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For 70 years the world has mismanaged the common good of antibiotics. The result is a growing global burden of antibiotic resistance, threatening to take healthcare back to an era where ordinary infections might once again become fatal.
At a historic three-day conference at Uppsala University in Sweden, 190 delegates representing 45 countries and many leading stakeholders civil society, academia, industry, governments, authorities, supranational organizations agreed to turn a new page and move toward concerted action on antibiotic resistance.
"This is a starting point for a global compact on antibiotic resistance," says professor Otto Cars, chairman of ReAct, the international network for Action on Antibiotic Resistance.
The new signals from the Uppsala meeting include:
- A shared conviction that antibiotic resistance is a universal problem. Like global warming, it requires joint action, not least by governmental alliances.
- A clear signal from the pharmaceutical industry that return of investment on research and development of new antibiotics and diagnostic tools will have to be de-linked from market sales in order to boost necessary innovation while yet limiting the use of antibiotics. This requires a new business model where private and public sectors cooperate.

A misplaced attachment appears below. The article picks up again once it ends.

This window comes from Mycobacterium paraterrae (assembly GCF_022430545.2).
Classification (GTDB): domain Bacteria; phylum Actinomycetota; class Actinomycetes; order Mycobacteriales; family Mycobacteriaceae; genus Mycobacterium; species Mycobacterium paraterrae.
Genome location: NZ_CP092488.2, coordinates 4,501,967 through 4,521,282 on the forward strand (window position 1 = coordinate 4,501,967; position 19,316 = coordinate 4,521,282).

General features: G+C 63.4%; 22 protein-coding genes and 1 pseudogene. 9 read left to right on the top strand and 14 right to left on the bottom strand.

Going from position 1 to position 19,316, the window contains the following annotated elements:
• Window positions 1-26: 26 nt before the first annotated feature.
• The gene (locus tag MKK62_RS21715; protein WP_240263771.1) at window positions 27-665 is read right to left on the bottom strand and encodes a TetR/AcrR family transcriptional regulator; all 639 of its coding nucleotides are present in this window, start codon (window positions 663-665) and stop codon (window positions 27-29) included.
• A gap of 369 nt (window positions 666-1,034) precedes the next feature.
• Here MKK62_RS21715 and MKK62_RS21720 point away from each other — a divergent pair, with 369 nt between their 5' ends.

- A strong recommendation to all stakeholders to speed up the efforts to limit unnecessary use of antibiotics, while at the same time making the medicines affordable and accessible in developing countries.
- A commitment to improve the monitoring of antibiotic resistance across the world, through shared data and increased efforts. A global network of surveillance will require common methods, and is crucial for both prudent use and needs driven development of new agents.
The year 2011 marks a new beginning. ReAct is pleased to note that the World Health Day will be devoted to antimicrobial resistance. Other initiatives across the world next year include:
- A final report from TATFAR, the Transatlantic Task Force on Antibiotic Resistance.
- A policy meeting on antibiotic resistance in Dehli, India.
- A WHO Action Plan on Antibiotic Resistance.
- A number of regional initiatives, including in Southeast Asia, Africa and the Middle East.